|Map of colonial New England. Source: http://www.torontopubliclibrary.ca/detail.jsp?Entt=RDMDC-912-74J24&R=DC-912-74J24|
by Cameron Morkal-Williams
A common explanation of racism’s origins points to enslavement of Africans in the Americas. While this played a large role in building intertwined systems of race and social class, the picture is much wider and more complex. Racism existed before slavery and continued to exist and adapt long after, right up to the present day. The nineteenth-century Northern states, especially New England and the Mid-Atlantic states, are a vital site of study in this area.
From the beginning of British colonization, the New England and Mid-Atlantic colonies were vastly different from Barbados and the southern mainland colonies. While the latter developed plantation, cash crop-based economies, the former found success in trading, small farms, and eventually industry. Higher demand for labor and terrible labor conditions, along with prejudice against dark-skinned people, informed colonists’ decisions to enslave large numbers of Africans. In the northern mainland colonies, racism was definitely present and encouraged colonists’ enslavement of Africans, but the economic differences meant that enslaved Africans remained a small portion of the labor pool and general population (Soderlund, 2000). Their relatively small numbers translated to lower chance of successful rebellion, so white northern colonists did not enact such strict regulations as in Barbados and the South.
Less harsh slavery, however, did not result in a less racially stratified or violent society during or after gradual emancipation. The antebellum period in the North saw the rise of the abolitionist movement, respectability politics, and significant racial upheaval. As many free African-Americans and white abolitionists were emphasizing bootstraps-style “uplift” of self and community, white Northerners became irresponsibly insecure about race and turned violent. James Brewer Stewart describes the cultural context of the era and the violence, both physical and social, against African-Americans in the North (1998). Politicians passed laws and spread propaganda to limit Black rights, while common white people often formed mobs and attacked or lynched African-American individuals and communities.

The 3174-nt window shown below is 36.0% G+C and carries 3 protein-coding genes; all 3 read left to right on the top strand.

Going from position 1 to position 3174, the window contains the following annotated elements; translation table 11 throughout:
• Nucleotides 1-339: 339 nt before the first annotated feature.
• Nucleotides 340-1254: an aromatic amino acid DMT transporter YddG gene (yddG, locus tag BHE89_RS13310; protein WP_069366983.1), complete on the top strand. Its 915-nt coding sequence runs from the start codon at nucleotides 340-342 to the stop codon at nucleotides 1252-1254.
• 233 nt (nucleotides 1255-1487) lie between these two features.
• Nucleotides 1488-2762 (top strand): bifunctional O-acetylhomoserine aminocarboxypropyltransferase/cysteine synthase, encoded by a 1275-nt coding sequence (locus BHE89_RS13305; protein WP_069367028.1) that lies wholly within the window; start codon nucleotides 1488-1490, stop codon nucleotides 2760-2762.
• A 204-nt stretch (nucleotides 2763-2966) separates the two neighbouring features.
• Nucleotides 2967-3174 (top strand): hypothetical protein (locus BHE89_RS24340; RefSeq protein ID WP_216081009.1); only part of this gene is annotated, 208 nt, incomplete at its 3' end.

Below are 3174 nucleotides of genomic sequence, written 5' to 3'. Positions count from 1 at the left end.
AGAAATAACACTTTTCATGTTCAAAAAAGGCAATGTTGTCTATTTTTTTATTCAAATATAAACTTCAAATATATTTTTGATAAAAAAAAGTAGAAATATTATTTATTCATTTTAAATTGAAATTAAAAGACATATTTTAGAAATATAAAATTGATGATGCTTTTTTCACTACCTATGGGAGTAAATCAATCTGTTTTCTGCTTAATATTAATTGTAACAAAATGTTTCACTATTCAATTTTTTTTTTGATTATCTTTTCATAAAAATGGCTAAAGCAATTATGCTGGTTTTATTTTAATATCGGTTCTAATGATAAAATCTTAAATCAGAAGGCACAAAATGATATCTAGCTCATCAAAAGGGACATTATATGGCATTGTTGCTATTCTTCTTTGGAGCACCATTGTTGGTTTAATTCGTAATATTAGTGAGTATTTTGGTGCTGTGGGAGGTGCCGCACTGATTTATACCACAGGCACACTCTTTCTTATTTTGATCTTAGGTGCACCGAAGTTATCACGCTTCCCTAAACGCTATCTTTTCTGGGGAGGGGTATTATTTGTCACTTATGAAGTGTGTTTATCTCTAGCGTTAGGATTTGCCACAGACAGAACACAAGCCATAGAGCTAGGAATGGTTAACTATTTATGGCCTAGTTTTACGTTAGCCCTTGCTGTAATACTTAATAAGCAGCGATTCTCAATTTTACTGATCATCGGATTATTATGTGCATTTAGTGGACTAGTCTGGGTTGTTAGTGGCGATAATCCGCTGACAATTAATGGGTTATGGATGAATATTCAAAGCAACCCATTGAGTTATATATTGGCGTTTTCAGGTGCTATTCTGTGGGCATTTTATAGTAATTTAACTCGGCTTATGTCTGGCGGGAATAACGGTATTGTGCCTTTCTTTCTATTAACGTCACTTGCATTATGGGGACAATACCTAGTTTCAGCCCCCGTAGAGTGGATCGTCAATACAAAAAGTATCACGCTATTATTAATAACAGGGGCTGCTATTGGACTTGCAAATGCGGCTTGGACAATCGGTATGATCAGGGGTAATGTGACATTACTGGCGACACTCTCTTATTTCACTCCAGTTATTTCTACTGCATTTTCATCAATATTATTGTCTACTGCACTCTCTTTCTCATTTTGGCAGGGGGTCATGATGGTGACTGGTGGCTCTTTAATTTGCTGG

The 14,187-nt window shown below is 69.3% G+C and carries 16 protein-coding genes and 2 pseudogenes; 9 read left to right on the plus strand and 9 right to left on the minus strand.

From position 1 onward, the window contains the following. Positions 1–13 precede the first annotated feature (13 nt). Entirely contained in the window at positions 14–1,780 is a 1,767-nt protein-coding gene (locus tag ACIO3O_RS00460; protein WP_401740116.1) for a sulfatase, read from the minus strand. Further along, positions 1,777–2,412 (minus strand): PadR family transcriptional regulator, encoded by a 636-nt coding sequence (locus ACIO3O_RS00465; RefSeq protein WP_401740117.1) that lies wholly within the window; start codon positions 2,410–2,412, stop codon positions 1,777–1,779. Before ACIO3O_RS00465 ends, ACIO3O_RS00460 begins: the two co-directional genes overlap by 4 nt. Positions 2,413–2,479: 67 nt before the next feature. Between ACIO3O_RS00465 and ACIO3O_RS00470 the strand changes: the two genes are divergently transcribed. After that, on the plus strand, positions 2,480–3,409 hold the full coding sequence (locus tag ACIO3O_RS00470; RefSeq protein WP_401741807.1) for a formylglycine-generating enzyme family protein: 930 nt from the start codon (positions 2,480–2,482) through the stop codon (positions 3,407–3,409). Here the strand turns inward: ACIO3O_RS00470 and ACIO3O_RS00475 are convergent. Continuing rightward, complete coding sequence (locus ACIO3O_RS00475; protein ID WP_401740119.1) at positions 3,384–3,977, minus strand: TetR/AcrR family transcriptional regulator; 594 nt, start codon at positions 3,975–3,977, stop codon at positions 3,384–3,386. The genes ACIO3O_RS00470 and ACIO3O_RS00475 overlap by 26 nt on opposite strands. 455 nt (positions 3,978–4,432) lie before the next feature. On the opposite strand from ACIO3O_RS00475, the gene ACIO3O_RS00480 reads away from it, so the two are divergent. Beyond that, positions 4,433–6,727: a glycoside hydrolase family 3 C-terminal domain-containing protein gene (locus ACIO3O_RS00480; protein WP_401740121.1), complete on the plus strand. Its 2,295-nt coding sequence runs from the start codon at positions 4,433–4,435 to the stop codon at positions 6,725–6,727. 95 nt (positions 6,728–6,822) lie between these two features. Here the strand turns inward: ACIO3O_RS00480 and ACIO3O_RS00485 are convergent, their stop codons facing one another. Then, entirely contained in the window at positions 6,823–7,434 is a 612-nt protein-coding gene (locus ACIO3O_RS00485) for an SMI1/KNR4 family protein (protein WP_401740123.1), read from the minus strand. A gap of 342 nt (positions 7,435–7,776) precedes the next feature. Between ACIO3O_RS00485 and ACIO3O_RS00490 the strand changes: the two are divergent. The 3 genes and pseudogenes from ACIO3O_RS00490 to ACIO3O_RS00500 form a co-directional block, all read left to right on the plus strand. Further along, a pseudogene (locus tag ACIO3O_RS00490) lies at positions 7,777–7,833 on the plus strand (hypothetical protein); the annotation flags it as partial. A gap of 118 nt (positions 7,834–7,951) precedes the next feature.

A more visible form of cultural violence was blackface minstrelsy, in which performers--originally white, eventually of any race--depicted negative stereotypes about African-Americans for white audiences’ amusement. Minstrelsy reached its prime in the nineteenth century, but continued to be fairly popular until the middle of the twentieth and has had an effect reaching to the present day. Some media stereotypes about Black people can be seen in this video and a more detailed history of blackface minstrelsy is available here. Eric Lott asserted that white people’s inclination toward minstrelsy came from a combination of insecurity and preoccupation with Black (male) bodies (1992); I would add a sense of entitlement to the mix.
Legislative, cultural, and social violence all served to reinforce racial lines between white and Black after their main support--slavery--was removed. Clear racial distinctions were needed for white people to maintain a system of racism; if a society is going to discriminate against one group and privilege another, all involved must understand what distinguishes the groups from each other. We see today that these divisions were as effective as they were detrimental because we are still fighting them.
Lott, Eric (1992). Love and theft: the racial unconscious of blackface minstrelsy. Representations, 39, 23-50. Retrieved from http://www.jstor.org/stable/2928593.
Soderlund, Jean R. (2000). Creating a biracial society, 1619-1720. In William R. Scott & William G. Shade (Eds.), Upon these shores: themes in the African-American experience, 1600 to the present (pp. 63-82). New York and London: Routledge.
Stewart, James Brewer (1998). The emergence of racial modernity and the rise of the white north, 1790-1840. Journal of the Early Republic, 18 (2), 181-217. Retrieved from http://www.jstor.org/stable/3124888.